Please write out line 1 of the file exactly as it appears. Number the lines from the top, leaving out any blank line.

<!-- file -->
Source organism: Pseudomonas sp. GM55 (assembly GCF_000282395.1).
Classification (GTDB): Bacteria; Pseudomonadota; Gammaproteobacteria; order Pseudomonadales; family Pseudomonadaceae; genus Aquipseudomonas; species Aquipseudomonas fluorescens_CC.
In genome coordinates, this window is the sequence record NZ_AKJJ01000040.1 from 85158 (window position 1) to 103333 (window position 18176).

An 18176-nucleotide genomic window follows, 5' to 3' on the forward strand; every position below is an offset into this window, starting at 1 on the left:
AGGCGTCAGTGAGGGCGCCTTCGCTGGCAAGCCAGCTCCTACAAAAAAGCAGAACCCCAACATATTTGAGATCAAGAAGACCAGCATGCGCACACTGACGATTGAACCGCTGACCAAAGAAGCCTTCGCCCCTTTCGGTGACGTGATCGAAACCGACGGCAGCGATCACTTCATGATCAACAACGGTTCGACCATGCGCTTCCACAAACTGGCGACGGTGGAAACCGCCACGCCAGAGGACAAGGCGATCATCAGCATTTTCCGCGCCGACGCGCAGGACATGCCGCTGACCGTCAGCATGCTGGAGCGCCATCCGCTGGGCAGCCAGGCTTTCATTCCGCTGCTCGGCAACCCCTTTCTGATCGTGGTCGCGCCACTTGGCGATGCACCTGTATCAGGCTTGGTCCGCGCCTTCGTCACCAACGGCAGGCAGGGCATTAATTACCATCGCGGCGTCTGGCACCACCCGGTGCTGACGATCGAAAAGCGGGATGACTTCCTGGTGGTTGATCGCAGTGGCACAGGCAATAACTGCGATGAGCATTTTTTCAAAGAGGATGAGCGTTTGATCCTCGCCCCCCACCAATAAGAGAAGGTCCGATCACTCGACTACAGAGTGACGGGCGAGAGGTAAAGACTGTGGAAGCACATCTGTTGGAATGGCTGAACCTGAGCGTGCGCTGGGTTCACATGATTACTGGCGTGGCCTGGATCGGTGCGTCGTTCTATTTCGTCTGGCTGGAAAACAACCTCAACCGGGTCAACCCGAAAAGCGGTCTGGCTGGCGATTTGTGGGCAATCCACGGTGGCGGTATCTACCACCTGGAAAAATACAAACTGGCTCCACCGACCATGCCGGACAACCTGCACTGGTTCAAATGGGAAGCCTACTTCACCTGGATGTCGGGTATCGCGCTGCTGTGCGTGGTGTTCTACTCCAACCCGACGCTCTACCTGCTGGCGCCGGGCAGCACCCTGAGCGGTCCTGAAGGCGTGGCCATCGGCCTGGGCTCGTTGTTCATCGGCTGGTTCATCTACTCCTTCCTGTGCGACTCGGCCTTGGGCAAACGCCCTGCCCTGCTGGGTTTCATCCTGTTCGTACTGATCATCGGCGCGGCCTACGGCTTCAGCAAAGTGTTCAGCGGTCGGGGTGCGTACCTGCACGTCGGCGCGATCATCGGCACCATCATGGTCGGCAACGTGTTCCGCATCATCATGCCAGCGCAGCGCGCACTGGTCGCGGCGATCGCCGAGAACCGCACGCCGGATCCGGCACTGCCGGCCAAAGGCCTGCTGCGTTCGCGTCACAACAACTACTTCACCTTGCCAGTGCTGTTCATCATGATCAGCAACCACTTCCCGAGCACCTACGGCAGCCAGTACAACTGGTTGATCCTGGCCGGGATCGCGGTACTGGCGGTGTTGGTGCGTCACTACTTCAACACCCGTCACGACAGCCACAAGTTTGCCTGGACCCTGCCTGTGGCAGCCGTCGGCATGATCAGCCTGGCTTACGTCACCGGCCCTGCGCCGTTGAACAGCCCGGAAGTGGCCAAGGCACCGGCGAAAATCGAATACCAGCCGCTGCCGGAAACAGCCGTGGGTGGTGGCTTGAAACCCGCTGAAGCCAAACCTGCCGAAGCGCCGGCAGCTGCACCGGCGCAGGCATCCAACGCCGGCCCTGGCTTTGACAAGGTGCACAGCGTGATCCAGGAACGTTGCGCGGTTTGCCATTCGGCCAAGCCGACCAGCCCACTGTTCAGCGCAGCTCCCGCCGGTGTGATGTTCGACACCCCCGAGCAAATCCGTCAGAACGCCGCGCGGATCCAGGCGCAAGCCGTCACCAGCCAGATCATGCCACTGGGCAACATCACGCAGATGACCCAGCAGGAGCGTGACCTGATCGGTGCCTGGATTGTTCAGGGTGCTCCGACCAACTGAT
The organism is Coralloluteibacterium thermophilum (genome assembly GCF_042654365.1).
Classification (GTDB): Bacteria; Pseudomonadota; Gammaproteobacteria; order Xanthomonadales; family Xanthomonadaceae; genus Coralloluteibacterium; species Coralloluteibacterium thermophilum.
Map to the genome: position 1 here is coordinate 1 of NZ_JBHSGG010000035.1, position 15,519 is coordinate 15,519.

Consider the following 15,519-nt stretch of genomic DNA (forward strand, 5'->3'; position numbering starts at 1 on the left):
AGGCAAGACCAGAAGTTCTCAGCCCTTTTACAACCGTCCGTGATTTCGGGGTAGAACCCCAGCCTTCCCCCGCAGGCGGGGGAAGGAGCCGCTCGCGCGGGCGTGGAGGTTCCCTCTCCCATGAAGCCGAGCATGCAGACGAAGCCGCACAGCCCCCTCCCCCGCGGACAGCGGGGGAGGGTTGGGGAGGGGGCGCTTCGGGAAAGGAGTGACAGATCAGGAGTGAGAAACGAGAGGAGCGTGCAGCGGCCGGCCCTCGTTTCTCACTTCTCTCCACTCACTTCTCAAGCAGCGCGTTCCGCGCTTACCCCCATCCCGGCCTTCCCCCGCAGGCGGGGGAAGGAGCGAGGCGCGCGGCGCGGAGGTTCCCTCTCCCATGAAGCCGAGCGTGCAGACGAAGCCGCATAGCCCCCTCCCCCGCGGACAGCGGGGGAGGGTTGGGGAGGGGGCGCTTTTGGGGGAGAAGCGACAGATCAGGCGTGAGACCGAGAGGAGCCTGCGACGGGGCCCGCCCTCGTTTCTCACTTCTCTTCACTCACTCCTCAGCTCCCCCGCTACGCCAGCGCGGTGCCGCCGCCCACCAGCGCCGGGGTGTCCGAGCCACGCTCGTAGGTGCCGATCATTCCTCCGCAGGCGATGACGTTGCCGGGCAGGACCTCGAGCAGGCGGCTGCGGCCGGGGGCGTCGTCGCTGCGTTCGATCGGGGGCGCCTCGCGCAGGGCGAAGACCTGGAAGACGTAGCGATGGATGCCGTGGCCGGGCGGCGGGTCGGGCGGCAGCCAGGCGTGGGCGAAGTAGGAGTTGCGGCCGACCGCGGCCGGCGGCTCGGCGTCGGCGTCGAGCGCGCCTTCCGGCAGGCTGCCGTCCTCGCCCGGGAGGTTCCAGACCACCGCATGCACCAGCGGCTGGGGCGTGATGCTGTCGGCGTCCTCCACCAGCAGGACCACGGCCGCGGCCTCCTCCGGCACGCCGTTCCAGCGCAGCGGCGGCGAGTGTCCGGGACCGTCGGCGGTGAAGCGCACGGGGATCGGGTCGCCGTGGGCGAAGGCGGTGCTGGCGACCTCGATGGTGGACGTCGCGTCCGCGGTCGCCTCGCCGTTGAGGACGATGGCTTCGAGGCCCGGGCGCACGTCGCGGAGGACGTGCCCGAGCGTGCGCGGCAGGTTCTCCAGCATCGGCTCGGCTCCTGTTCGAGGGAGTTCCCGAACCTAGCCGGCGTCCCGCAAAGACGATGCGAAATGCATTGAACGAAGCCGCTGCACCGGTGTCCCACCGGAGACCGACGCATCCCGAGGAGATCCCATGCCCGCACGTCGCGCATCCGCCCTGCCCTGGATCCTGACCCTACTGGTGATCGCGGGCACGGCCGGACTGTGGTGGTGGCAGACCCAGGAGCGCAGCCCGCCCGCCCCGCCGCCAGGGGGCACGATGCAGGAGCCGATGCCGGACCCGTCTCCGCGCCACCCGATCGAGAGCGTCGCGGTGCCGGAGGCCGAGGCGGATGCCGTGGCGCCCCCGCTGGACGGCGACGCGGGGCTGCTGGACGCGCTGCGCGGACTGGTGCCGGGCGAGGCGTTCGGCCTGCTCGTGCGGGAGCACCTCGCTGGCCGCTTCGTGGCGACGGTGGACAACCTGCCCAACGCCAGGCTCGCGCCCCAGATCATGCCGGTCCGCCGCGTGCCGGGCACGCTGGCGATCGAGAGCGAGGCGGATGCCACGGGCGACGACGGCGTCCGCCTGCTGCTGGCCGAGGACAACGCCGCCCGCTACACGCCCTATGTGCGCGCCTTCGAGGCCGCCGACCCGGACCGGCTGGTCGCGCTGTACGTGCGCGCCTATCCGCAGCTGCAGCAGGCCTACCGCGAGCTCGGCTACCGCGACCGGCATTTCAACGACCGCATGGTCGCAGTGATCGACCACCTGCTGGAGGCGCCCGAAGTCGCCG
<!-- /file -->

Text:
Source organism: Pseudomonas sp. GM55 (assembly GCF_000282395.1).